In the last two verses of Luke chapter 14, Jesus talks about salt that has lost its flavor. Numerous explanations have been given us for how salt can lose its flavor, and some sound pretty close to accurate, while others do not (IMHO). So I am going to offer my own. Julius Sterling Morton was a philanthropist and early settler of Nebraska. Deciding that it was much too flat, he began the business of planting enormous amounts of trees there. He eventually created a 400 acre arboretum, which has grown into a 1700 acre wonder of living trees, bushes, etc. Grover Cleveland made him the 3rd U.S. Secretary of Agriculture, and a notable addition to his accomplishments was the founding of Arbor Day.
In 1911, one of his sons, Joy Morton, turned the business he had bought into the incorporated Morton Salt Company. The slogan “when it rains, it pours” was adapted from an old proverb. The little girl holding the umbrella in the rain was created with the slogan. The company had begun adding magnesium chloride to prevent caking when it became humid. It worked very well, but in a shaker you will still sometimes see that people have put a few grains of rice in to absorb moisture and prevent clumping, as it is out of the box and it sits for a long time.
The salt we buy these days with that little girl and the umbrella (or a more generic brand, if you prefer) can be bought for about 50 cents a box today. It is refined salt, which removes many natural minerals, and various companies add different chemicals for various reasons. But the salt that was around in Jesus’ day was unrefined salt – just the way God made it. You can buy unrefined salt today, but the same amount of unrefined salt as what you get in that round box will set you back anywhere from $6 -$15. But many of us believe it is much healthier for you.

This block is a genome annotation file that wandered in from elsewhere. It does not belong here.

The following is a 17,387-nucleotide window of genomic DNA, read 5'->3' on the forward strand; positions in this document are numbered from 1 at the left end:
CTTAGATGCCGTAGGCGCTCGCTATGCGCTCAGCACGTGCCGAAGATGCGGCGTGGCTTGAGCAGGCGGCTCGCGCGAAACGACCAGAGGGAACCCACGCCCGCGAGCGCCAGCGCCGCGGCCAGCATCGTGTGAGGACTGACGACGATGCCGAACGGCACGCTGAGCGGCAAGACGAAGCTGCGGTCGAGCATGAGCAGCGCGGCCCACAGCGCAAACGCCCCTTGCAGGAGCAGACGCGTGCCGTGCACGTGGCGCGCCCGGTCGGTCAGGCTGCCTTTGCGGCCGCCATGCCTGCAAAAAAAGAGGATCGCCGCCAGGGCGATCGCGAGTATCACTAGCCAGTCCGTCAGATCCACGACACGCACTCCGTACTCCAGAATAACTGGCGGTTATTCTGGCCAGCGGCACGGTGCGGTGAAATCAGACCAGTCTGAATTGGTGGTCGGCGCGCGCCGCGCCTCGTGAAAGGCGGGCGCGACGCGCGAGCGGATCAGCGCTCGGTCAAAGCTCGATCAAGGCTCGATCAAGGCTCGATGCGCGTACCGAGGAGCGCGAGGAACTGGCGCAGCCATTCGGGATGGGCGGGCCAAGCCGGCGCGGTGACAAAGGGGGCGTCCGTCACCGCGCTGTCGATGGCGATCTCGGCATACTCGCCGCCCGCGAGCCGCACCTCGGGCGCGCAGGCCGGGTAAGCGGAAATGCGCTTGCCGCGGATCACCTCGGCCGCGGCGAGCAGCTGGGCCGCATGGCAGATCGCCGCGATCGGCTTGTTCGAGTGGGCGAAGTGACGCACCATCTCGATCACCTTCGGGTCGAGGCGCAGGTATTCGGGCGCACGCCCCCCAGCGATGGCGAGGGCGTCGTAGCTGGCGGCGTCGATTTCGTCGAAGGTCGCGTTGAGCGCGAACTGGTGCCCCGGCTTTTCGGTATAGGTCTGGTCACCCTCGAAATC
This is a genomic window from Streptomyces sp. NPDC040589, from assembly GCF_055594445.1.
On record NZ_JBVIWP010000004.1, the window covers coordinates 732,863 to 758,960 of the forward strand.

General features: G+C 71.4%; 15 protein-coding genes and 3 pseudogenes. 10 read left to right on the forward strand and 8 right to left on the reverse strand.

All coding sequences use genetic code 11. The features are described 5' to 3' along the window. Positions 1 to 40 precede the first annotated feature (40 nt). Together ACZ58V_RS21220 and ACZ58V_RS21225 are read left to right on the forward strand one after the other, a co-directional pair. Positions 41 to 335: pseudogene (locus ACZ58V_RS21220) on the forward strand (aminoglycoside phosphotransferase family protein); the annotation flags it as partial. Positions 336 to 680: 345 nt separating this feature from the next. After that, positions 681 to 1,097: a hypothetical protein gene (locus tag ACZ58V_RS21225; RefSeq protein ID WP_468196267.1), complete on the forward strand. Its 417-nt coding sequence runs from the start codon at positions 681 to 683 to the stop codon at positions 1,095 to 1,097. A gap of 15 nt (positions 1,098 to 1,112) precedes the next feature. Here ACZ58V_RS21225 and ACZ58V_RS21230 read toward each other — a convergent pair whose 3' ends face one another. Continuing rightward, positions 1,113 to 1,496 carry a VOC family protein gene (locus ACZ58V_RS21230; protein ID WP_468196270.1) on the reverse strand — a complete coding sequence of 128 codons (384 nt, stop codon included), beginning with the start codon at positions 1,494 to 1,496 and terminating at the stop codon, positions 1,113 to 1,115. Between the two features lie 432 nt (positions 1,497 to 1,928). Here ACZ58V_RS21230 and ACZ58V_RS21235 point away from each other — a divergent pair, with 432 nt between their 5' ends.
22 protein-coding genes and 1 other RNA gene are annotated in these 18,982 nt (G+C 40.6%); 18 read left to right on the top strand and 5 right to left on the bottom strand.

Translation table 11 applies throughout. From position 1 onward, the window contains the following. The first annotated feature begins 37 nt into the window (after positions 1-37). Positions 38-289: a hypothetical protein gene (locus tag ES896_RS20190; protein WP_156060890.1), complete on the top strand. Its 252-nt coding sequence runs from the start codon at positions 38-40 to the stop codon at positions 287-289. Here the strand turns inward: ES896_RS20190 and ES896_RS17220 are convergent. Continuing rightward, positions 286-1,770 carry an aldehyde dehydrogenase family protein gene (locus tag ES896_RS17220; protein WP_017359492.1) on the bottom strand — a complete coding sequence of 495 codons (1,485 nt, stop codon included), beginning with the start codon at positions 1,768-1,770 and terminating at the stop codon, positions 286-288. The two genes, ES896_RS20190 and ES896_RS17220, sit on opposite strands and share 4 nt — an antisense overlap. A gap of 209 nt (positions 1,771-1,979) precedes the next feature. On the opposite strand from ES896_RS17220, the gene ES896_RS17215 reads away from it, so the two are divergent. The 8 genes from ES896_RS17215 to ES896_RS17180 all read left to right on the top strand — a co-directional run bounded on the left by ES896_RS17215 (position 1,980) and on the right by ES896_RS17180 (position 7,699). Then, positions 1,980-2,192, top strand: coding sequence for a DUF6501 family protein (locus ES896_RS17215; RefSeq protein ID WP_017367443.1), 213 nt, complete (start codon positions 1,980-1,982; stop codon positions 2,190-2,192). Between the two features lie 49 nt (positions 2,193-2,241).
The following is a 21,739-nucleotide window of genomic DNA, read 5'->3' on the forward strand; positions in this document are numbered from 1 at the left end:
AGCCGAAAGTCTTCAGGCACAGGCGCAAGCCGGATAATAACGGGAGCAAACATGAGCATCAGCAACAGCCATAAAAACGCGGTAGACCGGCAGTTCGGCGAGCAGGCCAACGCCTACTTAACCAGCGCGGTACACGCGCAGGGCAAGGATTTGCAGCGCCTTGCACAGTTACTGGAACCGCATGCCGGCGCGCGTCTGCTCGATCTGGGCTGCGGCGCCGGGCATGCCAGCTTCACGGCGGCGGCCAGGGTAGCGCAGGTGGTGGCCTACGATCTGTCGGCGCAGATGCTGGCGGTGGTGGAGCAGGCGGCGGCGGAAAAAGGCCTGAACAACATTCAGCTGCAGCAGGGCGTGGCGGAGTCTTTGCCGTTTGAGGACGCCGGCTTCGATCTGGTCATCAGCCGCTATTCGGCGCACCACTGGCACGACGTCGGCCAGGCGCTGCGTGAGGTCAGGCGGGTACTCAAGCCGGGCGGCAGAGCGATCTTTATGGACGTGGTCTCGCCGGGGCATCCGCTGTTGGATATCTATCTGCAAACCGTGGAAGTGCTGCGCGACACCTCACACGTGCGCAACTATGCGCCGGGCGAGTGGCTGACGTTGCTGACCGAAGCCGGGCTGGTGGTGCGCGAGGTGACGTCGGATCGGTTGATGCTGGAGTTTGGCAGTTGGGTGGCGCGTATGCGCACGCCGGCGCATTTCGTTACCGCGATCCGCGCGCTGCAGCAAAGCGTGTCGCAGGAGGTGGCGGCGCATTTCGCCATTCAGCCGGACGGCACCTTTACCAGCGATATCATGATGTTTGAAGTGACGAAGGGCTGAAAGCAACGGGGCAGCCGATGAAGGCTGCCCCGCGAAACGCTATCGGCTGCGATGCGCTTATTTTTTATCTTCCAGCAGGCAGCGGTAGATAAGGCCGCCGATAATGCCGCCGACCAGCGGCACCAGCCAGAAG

This unrefined salt contains many minerals (some would call “impurities,” which is a bogus assessment). In those times, if the salt became moist and started to dissolve over a long period of time, it would eventually become bland in taste, as the ratio of sodium chloride to mineral content began to become smaller.
So what has that to do with us? The context in which Jesus was talking about this was all about “counting the cost” of what it takes before becoming a Christian. And in these last two verses, he said “Salt is good, but if salt has lost its taste, how shall its saltiness be restored? It is of no use either for the soil or for the manure pile. It is thrown away.”
When we first become Christians – assuming we are truly committed – we are full of zeal and enthusiasm. But as time goes by and the cares of this life begin taking their toll, some of that zeal and enthusiasm can easily be lost. It is easy for us to begin the race and then slow down over time – or even veer off the path. If we are not careful, we can lose our way, and our faith can become in vain – useless to anyone who might otherwise be positively influenced by our example.
The best way to keep the “moisture” of life’s troubles and temptations from leaching away our “saltiness” is by keeping the light of God’s word in our lives and nurturing our relationships and love with other Christians. We need a daily dose of reading God’s word, and fellowship that not only gives us encouragement, but also accountability.
(This year’s reading plan for Luke, Acts, and 1 and 2 Chronicles averages just 15 verses per day – 5 days per week!)
Schedule for this week
some images © V. Gilbert & Arlisle F. Beers
Please note: I did not design the reading plan that I am following in my blog. All of my comments in this blog, however, are solely my responsibility. When reading ANY commentary, you should ALWAYS refer first to the scripture, which is God’s unchanging and unfailing word. Reading schedules, as well as a link to the site where you can get the reading plan that I’m currently following for yourself can be found on the “Bible Reading Schedules” page of my website at http://graceofourlord.com.